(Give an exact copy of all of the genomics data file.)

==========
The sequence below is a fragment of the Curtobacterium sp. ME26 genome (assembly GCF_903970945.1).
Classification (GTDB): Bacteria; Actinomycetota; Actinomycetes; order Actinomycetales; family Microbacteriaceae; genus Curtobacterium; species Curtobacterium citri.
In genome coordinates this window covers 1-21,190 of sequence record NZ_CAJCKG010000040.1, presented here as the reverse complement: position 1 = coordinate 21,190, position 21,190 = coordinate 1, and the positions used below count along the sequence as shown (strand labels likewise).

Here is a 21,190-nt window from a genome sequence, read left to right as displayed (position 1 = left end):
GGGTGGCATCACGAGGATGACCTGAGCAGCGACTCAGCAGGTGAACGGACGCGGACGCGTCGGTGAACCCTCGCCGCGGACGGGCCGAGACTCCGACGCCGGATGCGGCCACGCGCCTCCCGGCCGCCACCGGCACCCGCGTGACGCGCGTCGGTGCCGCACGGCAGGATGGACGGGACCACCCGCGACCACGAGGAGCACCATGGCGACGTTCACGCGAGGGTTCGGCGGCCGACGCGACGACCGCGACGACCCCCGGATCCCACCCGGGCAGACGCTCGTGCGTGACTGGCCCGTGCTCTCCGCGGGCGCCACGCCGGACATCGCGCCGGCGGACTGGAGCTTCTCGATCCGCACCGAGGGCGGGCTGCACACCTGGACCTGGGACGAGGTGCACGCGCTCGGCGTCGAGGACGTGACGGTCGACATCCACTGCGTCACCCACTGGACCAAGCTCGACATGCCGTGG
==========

The sequence below is a fragment of the Curtobacterium sp. ME26 genome (assembly GCF_903970945.1).
Classification (GTDB): Bacteria; Actinomycetota; Actinomycetes; order Actinomycetales; family Microbacteriaceae; genus Curtobacterium; species Curtobacterium citri.
In genome coordinates this window covers 1-21,190 of sequence record NZ_CAJCKG010000040.1, presented here as the reverse complement: position 1 = coordinate 21,190, position 21,190 = coordinate 1, and the positions used below count along the sequence as shown (strand labels likewise).

Here is a 21,190-nt window from a genome sequence, read left to right as displayed (position 1 = left end):
GGGTGGCATCACGAGGATGACCTGAGCAGCGACTCAGCAGGTGAACGGACGCGGACGCGTCGGTGAACCCTCGCCGCGGACGGGCCGAGACTCCGACGCCGGATGCGGCCACGCGCCTCCCGGCCGCCACCGGCACCCGCGTGACGCGCGTCGGTGCCGCACGGCAGGATGGACGGGACCACCCGCGACCACGAGGAGCACCATGGCGACGTTCACGCGAGGGTTCGGCGGCCGACGCGACGACCGCGACGACCCCCGGATCCCACCCGGGCAGACGCTCGTGCGTGACTGGCCCGTGCTCTCCGCGGGCGCCACGCCGGACATCGCGCCGGCGGACTGGAGCTTCTCGATCCGCACCGAGGGCGGGCTGCACACCTGGACCTGGGACGAGGTGCACGCGCTCGGCGTCGAGGACGTGACGGTCGACATCCACTGCGTCACCCACTGGACCAAGCTCGACATGCCGTGG